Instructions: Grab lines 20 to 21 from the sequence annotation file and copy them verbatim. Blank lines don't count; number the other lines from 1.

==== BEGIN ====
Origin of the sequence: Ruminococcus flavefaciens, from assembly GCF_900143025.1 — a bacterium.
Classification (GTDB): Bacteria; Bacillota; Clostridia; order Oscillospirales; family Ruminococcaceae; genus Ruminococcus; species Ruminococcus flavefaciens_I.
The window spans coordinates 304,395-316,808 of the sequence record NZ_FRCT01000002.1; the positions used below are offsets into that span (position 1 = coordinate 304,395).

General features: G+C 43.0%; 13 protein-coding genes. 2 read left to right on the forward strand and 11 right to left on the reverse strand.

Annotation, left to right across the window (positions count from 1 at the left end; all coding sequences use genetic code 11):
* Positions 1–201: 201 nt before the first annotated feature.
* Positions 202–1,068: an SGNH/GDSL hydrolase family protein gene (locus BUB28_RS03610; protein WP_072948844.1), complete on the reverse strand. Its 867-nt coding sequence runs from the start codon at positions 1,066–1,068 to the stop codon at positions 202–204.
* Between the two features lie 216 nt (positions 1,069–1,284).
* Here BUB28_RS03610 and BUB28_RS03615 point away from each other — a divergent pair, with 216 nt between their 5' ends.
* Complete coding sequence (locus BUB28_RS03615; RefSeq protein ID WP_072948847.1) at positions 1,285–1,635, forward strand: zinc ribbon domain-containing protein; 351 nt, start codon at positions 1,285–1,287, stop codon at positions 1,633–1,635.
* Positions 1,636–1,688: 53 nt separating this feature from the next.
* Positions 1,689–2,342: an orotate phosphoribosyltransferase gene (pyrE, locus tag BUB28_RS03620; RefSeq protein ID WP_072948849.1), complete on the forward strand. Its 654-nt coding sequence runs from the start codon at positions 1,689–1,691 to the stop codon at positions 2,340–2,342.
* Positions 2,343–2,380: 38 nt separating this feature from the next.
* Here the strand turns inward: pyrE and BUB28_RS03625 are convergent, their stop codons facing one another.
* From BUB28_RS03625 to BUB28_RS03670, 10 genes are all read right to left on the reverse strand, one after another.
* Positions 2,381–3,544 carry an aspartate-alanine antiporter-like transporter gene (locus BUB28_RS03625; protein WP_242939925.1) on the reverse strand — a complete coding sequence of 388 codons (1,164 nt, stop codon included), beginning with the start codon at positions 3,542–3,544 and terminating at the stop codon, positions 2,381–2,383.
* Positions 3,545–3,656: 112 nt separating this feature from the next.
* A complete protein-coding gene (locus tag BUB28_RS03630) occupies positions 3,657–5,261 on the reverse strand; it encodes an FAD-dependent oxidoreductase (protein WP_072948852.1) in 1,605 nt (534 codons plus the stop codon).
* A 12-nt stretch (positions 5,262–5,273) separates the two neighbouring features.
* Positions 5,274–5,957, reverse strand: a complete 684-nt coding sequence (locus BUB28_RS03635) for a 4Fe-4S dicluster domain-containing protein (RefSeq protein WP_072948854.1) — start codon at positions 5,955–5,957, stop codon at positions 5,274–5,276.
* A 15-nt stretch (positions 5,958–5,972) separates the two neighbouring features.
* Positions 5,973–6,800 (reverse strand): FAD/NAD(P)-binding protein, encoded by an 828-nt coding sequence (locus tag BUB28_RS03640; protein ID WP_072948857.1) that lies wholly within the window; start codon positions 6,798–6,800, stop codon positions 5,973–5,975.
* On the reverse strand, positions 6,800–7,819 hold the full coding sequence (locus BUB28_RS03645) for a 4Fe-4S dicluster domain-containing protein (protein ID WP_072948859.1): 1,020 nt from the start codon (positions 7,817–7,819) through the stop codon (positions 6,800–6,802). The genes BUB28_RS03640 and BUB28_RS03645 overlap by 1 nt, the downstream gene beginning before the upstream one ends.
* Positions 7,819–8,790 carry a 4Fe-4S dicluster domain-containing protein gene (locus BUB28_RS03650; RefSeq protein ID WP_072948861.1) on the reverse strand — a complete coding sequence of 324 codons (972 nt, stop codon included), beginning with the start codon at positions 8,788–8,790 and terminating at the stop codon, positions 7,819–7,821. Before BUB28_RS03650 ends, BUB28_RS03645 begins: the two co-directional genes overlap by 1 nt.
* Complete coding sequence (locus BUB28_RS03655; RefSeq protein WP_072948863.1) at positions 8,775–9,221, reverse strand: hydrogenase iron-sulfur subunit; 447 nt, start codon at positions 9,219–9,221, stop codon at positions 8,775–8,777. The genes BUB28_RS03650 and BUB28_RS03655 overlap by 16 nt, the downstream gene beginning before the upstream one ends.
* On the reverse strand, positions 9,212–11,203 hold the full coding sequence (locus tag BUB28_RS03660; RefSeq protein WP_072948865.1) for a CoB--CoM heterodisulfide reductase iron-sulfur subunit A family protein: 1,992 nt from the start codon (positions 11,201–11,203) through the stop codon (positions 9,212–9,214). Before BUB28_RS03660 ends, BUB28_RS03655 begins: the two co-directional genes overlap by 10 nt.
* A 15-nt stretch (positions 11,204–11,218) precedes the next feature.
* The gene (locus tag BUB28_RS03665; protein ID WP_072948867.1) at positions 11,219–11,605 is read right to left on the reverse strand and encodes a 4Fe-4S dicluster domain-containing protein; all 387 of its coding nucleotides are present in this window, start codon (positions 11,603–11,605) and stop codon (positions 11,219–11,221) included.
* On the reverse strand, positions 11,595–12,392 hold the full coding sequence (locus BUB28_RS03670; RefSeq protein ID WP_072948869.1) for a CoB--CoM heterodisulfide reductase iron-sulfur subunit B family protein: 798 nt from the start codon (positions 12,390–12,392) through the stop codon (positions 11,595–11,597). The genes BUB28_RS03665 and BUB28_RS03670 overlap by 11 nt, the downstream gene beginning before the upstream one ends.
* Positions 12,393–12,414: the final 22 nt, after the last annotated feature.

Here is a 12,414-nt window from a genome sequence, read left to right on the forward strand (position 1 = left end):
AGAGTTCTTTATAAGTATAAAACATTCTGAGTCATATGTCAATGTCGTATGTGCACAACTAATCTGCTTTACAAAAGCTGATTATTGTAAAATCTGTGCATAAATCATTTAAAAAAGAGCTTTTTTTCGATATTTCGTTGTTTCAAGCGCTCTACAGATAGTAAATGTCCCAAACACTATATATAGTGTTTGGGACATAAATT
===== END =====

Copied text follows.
* Positions 5,274–5,957, reverse strand: a complete 684-nt coding sequence (locus BUB28_RS03635) for a 4Fe-4S dicluster domain-containing protein (RefSeq protein WP_072948854.1) — start codon at positions 5,955–5,957, stop codon at positions 5,274–5,276.
* A 15-nt stretch (positions 5,958–5,972) separates the two neighbouring features.